After the successful discovery of the melatonin molecule by Aaron B Lerner et al at Yale University in 1958, melatonin and the pineal gland, a tiny endocrine gland situated at the center of the human brain, have primarily been considered in terms of their effects on the endocrine and reproductive systems. During the last decade, a substantial body of research has defined melatonin as a remarkable molecule with pleiotropic effects on the immune system. Moreover, its synthesis cannot be considered as exclusively endocrine; key immunocompetent cells have the functional enzymatic machinery for melatonin synthesis, paving the way for complex intracrine, autocrine and paracrine regulatory loops. The immunomodulatory role of melatonin, with regard to infection, inflammation and autoimmunity, is outlined here, and the evidence discussed in this review strengthens the notion that the nature of an immune response may be modified, and therefore therapeutically manipulated, by circadian effector signals.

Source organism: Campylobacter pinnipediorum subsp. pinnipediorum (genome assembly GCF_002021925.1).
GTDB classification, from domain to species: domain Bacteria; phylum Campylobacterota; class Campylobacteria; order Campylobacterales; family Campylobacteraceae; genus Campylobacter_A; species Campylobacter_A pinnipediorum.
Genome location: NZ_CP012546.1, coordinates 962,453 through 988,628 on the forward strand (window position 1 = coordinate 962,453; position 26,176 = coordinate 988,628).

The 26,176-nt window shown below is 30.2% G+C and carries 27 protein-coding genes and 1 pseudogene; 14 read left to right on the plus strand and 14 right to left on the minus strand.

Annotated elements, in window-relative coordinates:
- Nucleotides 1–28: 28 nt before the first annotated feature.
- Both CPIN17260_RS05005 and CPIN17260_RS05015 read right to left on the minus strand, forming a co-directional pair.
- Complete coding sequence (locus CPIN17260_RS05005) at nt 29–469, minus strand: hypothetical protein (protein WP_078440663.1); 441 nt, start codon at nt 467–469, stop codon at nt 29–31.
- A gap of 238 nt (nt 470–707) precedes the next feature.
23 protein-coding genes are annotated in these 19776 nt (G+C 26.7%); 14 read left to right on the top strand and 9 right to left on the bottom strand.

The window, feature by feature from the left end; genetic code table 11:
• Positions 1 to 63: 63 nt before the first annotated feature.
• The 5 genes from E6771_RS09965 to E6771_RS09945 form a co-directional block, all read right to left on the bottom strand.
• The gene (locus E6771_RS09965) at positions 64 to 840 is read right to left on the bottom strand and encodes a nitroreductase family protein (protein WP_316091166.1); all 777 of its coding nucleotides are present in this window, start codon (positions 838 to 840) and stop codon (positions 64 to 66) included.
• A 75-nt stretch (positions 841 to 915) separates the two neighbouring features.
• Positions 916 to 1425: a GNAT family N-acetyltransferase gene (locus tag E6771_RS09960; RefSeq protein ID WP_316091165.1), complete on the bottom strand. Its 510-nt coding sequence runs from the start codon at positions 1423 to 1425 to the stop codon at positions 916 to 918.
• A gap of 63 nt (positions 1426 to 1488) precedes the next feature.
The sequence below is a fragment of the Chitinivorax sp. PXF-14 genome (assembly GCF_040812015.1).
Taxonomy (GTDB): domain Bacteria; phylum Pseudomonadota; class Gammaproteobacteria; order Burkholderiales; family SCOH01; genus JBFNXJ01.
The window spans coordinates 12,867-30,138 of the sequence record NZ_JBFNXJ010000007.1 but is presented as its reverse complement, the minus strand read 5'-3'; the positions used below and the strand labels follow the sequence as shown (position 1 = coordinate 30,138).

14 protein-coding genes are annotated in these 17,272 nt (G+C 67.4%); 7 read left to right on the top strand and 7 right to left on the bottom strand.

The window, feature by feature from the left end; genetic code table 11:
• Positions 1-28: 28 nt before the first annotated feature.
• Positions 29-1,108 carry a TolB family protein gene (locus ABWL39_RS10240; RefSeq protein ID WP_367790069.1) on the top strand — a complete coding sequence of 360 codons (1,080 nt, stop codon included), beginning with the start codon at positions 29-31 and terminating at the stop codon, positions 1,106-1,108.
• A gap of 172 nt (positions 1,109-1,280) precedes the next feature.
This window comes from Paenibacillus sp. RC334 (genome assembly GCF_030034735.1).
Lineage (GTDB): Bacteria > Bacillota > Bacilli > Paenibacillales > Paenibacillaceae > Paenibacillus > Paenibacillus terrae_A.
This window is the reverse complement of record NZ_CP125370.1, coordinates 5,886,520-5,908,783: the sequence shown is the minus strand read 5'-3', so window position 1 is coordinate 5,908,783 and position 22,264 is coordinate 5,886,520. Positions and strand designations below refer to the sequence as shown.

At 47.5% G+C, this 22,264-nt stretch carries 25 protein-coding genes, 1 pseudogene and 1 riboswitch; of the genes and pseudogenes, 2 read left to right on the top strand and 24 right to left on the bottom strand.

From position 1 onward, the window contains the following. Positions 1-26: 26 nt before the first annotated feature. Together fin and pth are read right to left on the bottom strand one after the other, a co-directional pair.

|Original language||English (US)|
|Number of pages||9|
|Journal||Current Opinion in Investigational Drugs|
|State||Published - May 1 2006|
- Extrapineal melatonin
ASJC Scopus subject areas
- Drug Discovery